…spontaneously fermenting

The Complexity Question – Keeping it Simple

I have often asked myself how important complexity is in a wine.  I have also asked people around me this same question and the answers and opinions are mixed. Yes, I like complexity in a wine as much as the next person, and often speak of it when describing a wine in my tasting notes. However, when I think about some of my favorite wines, the wines I drink and enjoy most often, they are simply put – simple.  Does this make them inferior to their peers? Does this make them any less a quality wine?? (Much like my writing style – not very complex, extremely simple, and hopefully getting the point across quickly and easily)

In terms of quality, I don’t necessarily feel that complexity is a trait that a quality wine must possess.  A wine made from healthy grapes, spontaneously fermented, unfiltered and unfined,  then bottled provide me some of the greatest drinking pleasures I can remember. To pick up that glass, smell it’s (sometimes volatile) aromas, take that first sip and to find everything in so much harmony that the bottle of wine can disappear in 10 minutes – now that’s quality. Complexity didn’t even enter into the picture as that bottle of wine vanished within minutes.  I won’t sit here and list my favorite (simple) wines because it may offend those who don’t agree that the wines are simple, although I feel it’s a complement.

The same wine - glass on left is the final pour from the bottle

As I said at the start of this post, I also enjoy tremendously the complexities I find in wines that I can meditate over. A glass that can take me 30 minutes to consume as I discuss endlessly all the aromas and layers I am finding. Do I enjoy this more than than bottle of simple (but well made) wine that I can drink in 10 minutes flat? This depends on the moment I suppose, who I am with and why I am drinking the wine.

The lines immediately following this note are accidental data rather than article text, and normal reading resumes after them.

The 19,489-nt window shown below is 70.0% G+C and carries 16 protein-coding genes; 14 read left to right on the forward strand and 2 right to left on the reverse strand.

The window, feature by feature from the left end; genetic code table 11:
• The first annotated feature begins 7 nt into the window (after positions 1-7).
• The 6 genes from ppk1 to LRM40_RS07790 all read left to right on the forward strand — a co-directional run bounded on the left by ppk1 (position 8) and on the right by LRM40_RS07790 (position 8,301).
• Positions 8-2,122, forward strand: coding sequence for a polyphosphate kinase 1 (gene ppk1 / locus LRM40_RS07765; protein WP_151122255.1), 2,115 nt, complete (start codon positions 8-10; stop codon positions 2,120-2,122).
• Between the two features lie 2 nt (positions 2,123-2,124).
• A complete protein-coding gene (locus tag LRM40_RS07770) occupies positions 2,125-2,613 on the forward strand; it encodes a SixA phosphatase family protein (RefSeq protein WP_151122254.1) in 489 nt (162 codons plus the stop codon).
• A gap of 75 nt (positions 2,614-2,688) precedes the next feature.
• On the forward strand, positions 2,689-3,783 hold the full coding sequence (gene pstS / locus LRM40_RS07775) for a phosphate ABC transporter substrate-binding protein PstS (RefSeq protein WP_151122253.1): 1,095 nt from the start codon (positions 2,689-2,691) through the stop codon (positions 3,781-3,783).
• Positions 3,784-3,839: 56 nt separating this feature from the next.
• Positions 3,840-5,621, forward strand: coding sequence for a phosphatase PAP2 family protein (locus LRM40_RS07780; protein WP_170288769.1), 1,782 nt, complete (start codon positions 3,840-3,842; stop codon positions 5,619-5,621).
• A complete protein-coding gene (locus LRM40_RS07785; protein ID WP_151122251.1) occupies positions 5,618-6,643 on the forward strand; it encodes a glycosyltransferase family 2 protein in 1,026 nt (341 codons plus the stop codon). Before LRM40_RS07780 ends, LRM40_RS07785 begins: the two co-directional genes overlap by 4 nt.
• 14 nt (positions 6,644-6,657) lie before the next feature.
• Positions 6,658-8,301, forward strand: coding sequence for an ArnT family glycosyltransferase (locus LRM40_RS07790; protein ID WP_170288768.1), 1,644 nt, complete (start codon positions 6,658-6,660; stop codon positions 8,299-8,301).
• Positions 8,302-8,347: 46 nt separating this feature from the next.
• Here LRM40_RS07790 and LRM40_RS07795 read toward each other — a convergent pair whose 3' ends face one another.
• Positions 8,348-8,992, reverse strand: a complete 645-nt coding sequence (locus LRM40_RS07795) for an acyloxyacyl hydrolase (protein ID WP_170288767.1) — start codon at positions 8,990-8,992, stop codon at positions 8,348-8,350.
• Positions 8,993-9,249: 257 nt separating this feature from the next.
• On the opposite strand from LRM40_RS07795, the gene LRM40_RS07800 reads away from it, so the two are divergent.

Now that I have stated my opinion on the complexity in wine, I will go on to state another opinion – simple wines often go best with food.  Especially natural wines (which often can be simple and very drinkable). I find that even simple (natural) red wines go with fish, simple “white” wines go with meat, simple “dry” wines go with dessert…

Sometimes I feel we read too much, analyze too much and think too much about wine. Sometimes it’s ok to read less, analyze less and think less and let the wine that’s in the glass speak to us.  This is my favorite way to understand and learn about wine.

Food for thought…..that’s all this post is!  What do you think?

Category: 1 WINE, 9 WINE THOUGHTS, natural wine (100% living wine), The Complexity Question - Keeping it Simple




Vinosseur is the company name of sommelier Joseph R. Di Blasi. is his web page where he writes about wine, food, restaurants and other gastronomic experiences.

Joseph has a special place in his heart for quality wines from the old world, especially France & Italy, with a strong focus on Organic, Biodynamic and Natural wines.

Joseph grew up in Italy and California, but left The States in 2002 and now resides in Poland.

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